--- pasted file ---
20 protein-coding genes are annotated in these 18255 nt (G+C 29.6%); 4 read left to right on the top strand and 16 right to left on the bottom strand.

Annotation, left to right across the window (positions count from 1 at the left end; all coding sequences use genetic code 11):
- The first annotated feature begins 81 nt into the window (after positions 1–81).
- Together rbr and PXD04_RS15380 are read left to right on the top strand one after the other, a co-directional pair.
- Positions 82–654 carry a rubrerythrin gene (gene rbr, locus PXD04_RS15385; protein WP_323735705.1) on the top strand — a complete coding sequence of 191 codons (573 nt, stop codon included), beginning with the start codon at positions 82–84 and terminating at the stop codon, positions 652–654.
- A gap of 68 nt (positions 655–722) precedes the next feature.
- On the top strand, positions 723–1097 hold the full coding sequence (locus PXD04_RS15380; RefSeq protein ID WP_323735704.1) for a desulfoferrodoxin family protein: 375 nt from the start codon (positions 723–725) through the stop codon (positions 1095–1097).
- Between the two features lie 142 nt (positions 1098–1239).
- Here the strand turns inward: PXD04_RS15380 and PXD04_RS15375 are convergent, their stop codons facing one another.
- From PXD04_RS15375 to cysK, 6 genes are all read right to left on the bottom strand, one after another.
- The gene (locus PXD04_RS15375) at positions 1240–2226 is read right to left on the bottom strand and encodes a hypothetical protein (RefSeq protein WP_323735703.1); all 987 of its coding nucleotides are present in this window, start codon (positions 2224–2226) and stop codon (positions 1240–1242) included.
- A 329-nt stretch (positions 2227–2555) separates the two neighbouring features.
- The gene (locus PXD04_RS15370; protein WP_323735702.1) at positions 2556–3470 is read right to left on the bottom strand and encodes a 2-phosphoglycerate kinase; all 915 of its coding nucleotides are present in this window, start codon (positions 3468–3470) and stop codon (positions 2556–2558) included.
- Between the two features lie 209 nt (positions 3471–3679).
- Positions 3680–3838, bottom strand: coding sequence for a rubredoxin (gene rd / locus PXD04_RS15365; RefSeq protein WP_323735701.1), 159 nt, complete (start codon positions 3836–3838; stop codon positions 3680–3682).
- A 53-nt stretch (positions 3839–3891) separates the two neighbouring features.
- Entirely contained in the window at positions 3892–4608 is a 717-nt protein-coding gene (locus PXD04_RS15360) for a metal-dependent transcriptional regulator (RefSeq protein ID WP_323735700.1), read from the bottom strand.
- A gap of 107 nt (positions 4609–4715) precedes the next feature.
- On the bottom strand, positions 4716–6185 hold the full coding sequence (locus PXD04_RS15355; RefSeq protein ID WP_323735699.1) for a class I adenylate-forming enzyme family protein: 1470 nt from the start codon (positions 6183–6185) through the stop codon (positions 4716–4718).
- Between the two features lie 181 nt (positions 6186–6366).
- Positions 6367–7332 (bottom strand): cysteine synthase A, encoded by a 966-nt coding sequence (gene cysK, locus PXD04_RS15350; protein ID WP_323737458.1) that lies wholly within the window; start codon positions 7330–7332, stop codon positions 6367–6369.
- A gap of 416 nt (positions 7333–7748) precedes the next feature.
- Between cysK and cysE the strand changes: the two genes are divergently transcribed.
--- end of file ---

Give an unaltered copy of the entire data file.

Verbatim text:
20 protein-coding genes are annotated in these 18255 nt (G+C 29.6%); 4 read left to right on the top strand and 16 right to left on the bottom strand.

Annotation, left to right across the window (positions count from 1 at the left end; all coding sequences use genetic code 11):
- The first annotated feature begins 81 nt into the window (after positions 1–81).
- Together rbr and PXD04_RS15380 are read left to right on the top strand one after the other, a co-directional pair.
- Positions 82–654 carry a rubrerythrin gene (gene rbr, locus PXD04_RS15385; protein WP_323735705.1) on the top strand — a complete coding sequence of 191 codons (573 nt, stop codon included), beginning with the start codon at positions 82–84 and terminating at the stop codon, positions 652–654.
- A gap of 68 nt (positions 655–722) precedes the next feature.
- On the top strand, positions 723–1097 hold the full coding sequence (locus PXD04_RS15380; RefSeq protein ID WP_323735704.1) for a desulfoferrodoxin family protein: 375 nt from the start codon (positions 723–725) through the stop codon (positions 1095–1097).
- Between the two features lie 142 nt (positions 1098–1239).
- Here the strand turns inward: PXD04_RS15380 and PXD04_RS15375 are convergent, their stop codons facing one another.
- From PXD04_RS15375 to cysK, 6 genes are all read right to left on the bottom strand, one after another.
- The gene (locus PXD04_RS15375) at positions 1240–2226 is read right to left on the bottom strand and encodes a hypothetical protein (RefSeq protein WP_323735703.1); all 987 of its coding nucleotides are present in this window, start codon (positions 2224–2226) and stop codon (positions 1240–1242) included.
- A 329-nt stretch (positions 2227–2555) separates the two neighbouring features.
- The gene (locus PXD04_RS15370; protein WP_323735702.1) at positions 2556–3470 is read right to left on the bottom strand and encodes a 2-phosphoglycerate kinase; all 915 of its coding nucleotides are present in this window, start codon (positions 3468–3470) and stop codon (positions 2556–2558) included.
- Between the two features lie 209 nt (positions 3471–3679).
- Positions 3680–3838, bottom strand: coding sequence for a rubredoxin (gene rd / locus PXD04_RS15365; RefSeq protein WP_323735701.1), 159 nt, complete (start codon positions 3836–3838; stop codon positions 3680–3682).
- A 53-nt stretch (positions 3839–3891) separates the two neighbouring features.
- Entirely contained in the window at positions 3892–4608 is a 717-nt protein-coding gene (locus PXD04_RS15360) for a metal-dependent transcriptional regulator (RefSeq protein ID WP_323735700.1), read from the bottom strand.
- A gap of 107 nt (positions 4609–4715) precedes the next feature.
- On the bottom strand, positions 4716–6185 hold the full coding sequence (locus PXD04_RS15355; RefSeq protein ID WP_323735699.1) for a class I adenylate-forming enzyme family protein: 1470 nt from the start codon (positions 6183–6185) through the stop codon (positions 4716–4718).
- Between the two features lie 181 nt (positions 6186–6366).
- Positions 6367–7332 (bottom strand): cysteine synthase A, encoded by a 966-nt coding sequence (gene cysK, locus PXD04_RS15350; protein ID WP_323737458.1) that lies wholly within the window; start codon positions 7330–7332, stop codon positions 6367–6369.
- A gap of 416 nt (positions 7333–7748) precedes the next feature.
- Between cysK and cysE the strand changes: the two genes are divergently transcribed.